News

Nurses sharing knowledge: global venture to develop clinical skills and improve care

IGNITE programme will support nurses to meet WHO sustainable development goals

Edinburgh Global Nursing Initiative will work with nurses and midwives in nations where there is conflict and high incidence of poverty

The Burdett Trust-funded programme will allow nurses worldwide to share their knowledge Picture: iStock

A global knowledge-sharing programme to connect and empower nurses and midwives worldwide has been set up at the University of Edinburgh.

The Edinburgh Global Nursing Initiative will develop education programmes and research collaborations with local organisations to advance the scope of practice for nurses and midwives in areas where health systems are facing challenges such as infectious diseases, poverty, and conflict.

The first three projects aim to improve care for populations in the Democratic Republic of the Congo, Liberia, and Uganda. These are designed to:

Edinburgh Global Nursing Initiative will work with nurses and midwives in nations where there is conflict and high incidence of poverty

The Burdett Trust-funded programme will allow nurses worldwide to share their knowledge
Picture: iStock

A global knowledge-sharing programme to connect and empower nurses and midwives worldwide has been set up at the University of Edinburgh.

The Edinburgh Global Nursing Initiative will develop education programmes and research collaborations with local organisations to advance the scope of practice for nurses and midwives in areas where health systems are facing challenges such as infectious diseases, poverty, and conflict.

The first three projects aim to improve care for populations in the Democratic Republic of the Congo, Liberia, and Uganda. These are designed to:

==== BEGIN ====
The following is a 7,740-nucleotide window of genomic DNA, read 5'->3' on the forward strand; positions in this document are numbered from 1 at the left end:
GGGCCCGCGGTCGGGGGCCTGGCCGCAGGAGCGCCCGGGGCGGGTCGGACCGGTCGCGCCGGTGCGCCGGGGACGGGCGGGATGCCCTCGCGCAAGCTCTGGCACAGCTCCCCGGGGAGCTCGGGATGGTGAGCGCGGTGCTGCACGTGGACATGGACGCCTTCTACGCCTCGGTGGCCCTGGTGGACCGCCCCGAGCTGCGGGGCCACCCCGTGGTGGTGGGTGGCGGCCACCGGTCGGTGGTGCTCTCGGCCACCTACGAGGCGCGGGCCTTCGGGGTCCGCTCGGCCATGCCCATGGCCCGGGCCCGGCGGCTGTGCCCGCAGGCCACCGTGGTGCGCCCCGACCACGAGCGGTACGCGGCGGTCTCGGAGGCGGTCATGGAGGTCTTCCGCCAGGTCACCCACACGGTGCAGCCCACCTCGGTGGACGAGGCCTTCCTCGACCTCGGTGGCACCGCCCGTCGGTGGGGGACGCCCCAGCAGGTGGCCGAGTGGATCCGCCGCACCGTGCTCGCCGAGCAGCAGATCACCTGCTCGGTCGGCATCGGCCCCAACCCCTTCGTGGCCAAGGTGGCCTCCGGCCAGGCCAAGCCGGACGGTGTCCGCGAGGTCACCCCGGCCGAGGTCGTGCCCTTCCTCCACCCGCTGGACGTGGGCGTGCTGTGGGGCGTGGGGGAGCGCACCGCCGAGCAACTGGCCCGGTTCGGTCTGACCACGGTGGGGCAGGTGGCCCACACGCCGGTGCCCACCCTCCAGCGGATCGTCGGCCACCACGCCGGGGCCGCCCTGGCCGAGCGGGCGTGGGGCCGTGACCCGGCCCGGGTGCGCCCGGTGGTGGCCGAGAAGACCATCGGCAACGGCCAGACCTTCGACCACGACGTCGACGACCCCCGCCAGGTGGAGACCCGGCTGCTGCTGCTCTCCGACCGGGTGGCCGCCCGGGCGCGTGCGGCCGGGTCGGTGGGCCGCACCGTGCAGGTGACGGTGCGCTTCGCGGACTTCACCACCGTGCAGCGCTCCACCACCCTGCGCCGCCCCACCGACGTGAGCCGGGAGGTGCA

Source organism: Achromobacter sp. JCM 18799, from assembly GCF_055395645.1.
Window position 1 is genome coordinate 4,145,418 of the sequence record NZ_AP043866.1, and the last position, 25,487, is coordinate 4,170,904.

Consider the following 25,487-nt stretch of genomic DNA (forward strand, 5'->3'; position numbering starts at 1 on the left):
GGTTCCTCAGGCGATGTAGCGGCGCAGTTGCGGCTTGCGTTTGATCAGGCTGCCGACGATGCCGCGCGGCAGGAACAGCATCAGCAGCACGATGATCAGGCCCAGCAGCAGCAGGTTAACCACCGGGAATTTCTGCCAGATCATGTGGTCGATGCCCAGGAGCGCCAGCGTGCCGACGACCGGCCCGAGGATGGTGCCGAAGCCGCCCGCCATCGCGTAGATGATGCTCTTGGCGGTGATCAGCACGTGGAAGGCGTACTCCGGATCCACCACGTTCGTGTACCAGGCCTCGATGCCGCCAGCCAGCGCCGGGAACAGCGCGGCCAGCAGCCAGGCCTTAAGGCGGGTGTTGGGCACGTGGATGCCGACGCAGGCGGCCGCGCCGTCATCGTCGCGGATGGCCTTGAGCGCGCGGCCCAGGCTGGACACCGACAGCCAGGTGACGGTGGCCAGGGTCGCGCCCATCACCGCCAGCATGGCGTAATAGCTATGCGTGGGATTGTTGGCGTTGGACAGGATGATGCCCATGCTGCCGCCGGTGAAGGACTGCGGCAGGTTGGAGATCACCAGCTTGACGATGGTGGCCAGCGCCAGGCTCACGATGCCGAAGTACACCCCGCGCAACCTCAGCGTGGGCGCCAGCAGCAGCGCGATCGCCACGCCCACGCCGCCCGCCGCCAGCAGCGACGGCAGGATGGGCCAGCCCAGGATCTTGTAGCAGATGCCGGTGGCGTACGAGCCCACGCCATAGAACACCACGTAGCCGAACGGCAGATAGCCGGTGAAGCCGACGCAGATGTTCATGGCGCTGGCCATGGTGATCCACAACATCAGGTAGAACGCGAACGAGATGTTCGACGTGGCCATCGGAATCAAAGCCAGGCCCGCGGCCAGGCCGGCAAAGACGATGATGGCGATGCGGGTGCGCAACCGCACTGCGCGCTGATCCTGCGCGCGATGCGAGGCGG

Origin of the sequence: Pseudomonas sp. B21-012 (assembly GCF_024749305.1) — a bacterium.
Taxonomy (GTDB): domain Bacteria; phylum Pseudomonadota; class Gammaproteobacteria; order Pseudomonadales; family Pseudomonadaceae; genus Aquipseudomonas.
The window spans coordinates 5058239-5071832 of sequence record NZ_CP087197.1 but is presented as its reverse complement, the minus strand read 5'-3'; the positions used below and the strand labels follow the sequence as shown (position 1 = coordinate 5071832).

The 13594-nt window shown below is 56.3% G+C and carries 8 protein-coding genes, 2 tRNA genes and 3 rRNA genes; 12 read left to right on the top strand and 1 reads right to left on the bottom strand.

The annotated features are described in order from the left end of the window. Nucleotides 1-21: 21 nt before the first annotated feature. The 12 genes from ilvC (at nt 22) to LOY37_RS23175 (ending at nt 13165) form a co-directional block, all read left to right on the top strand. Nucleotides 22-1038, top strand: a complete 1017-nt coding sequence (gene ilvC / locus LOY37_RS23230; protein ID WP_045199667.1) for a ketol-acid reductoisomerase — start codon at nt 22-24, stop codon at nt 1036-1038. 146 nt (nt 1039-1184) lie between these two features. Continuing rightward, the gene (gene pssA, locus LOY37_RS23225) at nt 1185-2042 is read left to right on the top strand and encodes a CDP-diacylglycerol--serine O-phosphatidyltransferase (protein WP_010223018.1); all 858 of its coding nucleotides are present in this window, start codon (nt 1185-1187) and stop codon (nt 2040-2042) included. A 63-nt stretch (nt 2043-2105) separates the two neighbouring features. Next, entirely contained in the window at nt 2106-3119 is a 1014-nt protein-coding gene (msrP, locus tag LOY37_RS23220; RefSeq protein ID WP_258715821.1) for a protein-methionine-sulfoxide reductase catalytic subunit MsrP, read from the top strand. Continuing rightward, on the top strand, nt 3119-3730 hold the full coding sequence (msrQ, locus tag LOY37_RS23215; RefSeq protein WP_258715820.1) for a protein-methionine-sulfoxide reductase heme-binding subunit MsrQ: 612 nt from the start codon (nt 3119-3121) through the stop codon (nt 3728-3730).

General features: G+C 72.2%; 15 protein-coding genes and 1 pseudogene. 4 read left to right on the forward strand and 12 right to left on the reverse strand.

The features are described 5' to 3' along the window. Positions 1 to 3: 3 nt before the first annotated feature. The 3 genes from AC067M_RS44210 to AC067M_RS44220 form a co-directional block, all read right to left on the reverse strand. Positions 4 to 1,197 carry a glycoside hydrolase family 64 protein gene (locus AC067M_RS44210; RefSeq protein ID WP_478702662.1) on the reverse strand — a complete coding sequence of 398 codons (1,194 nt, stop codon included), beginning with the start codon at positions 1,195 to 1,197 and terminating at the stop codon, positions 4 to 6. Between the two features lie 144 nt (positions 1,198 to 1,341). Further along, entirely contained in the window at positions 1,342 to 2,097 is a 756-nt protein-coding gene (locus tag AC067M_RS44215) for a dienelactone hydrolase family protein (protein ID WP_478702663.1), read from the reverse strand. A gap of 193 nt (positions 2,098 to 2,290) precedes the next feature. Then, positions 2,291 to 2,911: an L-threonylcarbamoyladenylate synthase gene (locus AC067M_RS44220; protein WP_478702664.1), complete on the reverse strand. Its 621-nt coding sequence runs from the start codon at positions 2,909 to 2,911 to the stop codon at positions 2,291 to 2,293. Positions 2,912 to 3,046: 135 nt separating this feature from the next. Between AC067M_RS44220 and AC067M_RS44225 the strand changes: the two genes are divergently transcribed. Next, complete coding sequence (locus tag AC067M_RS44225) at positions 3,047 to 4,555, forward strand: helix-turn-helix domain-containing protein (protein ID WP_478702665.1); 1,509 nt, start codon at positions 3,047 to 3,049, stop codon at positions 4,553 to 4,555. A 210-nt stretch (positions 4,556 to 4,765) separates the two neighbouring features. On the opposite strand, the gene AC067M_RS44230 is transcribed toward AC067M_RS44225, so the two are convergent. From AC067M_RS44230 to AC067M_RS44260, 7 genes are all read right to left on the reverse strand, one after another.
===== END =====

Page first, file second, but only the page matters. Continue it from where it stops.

• Develop nurse-led care to improve surgical outcomes for women still living with the results of sexual injury and mutilation sustained during the 1998-2003 conflict in the Democratic Republic of the Congo, when rape was used as a weapon of war.
  • Improve clinical skills in palliative care nursing in Uganda
  • Collaborate with nurses, midwives and William VS Tubman University in Liberia to enhance maternal and neonatal care in the country.

Nurses will be drivers of change

Aisha Holloway

University of Edinburgh’s head of nursing studies, Aisha Holloway, said: ‘This initiative will help propel nurses and midwives as drivers of change.

‘We are proud to be part of the global push to promote the role and sphere of front-line healthcare workers.’

Support for pioneering nursing practice

Funding for the three projects has come from the Burdett Trust for Nursing charity, through its IGNITE (Innovative Global Nursing and Midwifery Partnership) programme, which will provide £300,000 over three years..

Burdett Trust chief executive, Shirley Baines, said the projects would help meet the World Health Organization’s (WHO) sustainable development goals, which include promoting well-being for all.

She said: ‘The IGNITE programme provides an opportunity to support pioneering nursing and midwifery clinical practice, directly affecting patient and population outcomes, and accelerating progress towards the WHO’s sustainable development goals.’


In other news

Sign up to continue reading for FREE

OR

Subscribe for unlimited access

Enjoy 1 month's access for £1 and get:

  • Full access to nursing standard.com and the Nursing Standard app
  • Monthly digital edition
  • RCNi Portfolio and interactive CPD quizzes
  • RCNi Learning with 200+ evidence-based modules
  • 10 articles a month from any other RCNi journal

This article is not available as part of an institutional subscription. Why is this?

Jobs